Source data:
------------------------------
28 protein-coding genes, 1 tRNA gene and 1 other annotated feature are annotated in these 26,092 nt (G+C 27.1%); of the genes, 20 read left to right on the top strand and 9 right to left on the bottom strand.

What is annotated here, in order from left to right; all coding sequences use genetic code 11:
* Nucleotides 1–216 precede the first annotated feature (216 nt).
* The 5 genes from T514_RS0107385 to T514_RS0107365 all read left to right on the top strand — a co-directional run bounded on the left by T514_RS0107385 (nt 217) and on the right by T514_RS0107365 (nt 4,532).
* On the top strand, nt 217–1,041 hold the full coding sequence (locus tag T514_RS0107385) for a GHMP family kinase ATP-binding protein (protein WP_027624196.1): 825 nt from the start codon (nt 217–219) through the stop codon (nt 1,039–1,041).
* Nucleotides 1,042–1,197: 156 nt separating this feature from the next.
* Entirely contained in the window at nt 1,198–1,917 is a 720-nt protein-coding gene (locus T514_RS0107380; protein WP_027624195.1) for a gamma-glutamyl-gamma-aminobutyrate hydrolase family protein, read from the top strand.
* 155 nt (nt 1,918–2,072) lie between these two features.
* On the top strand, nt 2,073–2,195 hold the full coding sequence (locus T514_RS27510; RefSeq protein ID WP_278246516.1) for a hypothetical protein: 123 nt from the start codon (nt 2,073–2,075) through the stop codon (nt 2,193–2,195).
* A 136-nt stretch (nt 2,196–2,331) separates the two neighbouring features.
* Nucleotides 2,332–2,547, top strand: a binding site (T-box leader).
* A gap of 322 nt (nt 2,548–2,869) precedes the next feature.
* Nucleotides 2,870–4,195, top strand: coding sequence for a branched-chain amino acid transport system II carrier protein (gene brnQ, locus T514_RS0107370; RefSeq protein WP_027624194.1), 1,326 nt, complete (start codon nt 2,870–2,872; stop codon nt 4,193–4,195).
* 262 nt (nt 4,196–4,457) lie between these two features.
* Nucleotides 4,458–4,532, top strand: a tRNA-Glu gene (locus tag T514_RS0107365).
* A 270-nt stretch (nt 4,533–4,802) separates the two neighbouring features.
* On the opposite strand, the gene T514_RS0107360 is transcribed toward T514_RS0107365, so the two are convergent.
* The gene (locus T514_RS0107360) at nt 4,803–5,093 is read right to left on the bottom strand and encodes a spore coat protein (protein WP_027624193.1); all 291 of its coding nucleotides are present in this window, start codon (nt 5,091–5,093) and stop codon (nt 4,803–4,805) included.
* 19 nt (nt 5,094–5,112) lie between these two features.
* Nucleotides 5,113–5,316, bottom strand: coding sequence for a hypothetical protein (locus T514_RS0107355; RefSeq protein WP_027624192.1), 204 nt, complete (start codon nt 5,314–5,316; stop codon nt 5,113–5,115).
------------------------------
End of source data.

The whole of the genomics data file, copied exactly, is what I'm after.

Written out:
28 protein-coding genes, 1 tRNA gene and 1 other annotated feature are annotated in these 26,092 nt (G+C 27.1%); of the genes, 20 read left to right on the top strand and 9 right to left on the bottom strand.

What is annotated here, in order from left to right; all coding sequences use genetic code 11:
* Nucleotides 1–216 precede the first annotated feature (216 nt).
* The 5 genes from T514_RS0107385 to T514_RS0107365 all read left to right on the top strand — a co-directional run bounded on the left by T514_RS0107385 (nt 217) and on the right by T514_RS0107365 (nt 4,532).
* On the top strand, nt 217–1,041 hold the full coding sequence (locus tag T514_RS0107385) for a GHMP family kinase ATP-binding protein (protein WP_027624196.1): 825 nt from the start codon (nt 217–219) through the stop codon (nt 1,039–1,041).
* Nucleotides 1,042–1,197: 156 nt separating this feature from the next.
* Entirely contained in the window at nt 1,198–1,917 is a 720-nt protein-coding gene (locus T514_RS0107380; protein WP_027624195.1) for a gamma-glutamyl-gamma-aminobutyrate hydrolase family protein, read from the top strand.
* 155 nt (nt 1,918–2,072) lie between these two features.
* On the top strand, nt 2,073–2,195 hold the full coding sequence (locus T514_RS27510; RefSeq protein ID WP_278246516.1) for a hypothetical protein: 123 nt from the start codon (nt 2,073–2,075) through the stop codon (nt 2,193–2,195).
* A 136-nt stretch (nt 2,196–2,331) separates the two neighbouring features.
* Nucleotides 2,332–2,547, top strand: a binding site (T-box leader).
* A gap of 322 nt (nt 2,548–2,869) precedes the next feature.
* Nucleotides 2,870–4,195, top strand: coding sequence for a branched-chain amino acid transport system II carrier protein (gene brnQ, locus T514_RS0107370; RefSeq protein WP_027624194.1), 1,326 nt, complete (start codon nt 2,870–2,872; stop codon nt 4,193–4,195).
* 262 nt (nt 4,196–4,457) lie between these two features.
* Nucleotides 4,458–4,532, top strand: a tRNA-Glu gene (locus tag T514_RS0107365).
* A 270-nt stretch (nt 4,533–4,802) separates the two neighbouring features.
* On the opposite strand, the gene T514_RS0107360 is transcribed toward T514_RS0107365, so the two are convergent.
* The gene (locus T514_RS0107360) at nt 4,803–5,093 is read right to left on the bottom strand and encodes a spore coat protein (protein WP_027624193.1); all 291 of its coding nucleotides are present in this window, start codon (nt 5,091–5,093) and stop codon (nt 4,803–4,805) included.
* 19 nt (nt 5,094–5,112) lie between these two features.
* Nucleotides 5,113–5,316, bottom strand: coding sequence for a hypothetical protein (locus T514_RS0107355; RefSeq protein WP_027624192.1), 204 nt, complete (start codon nt 5,314–5,316; stop codon nt 5,113–5,115).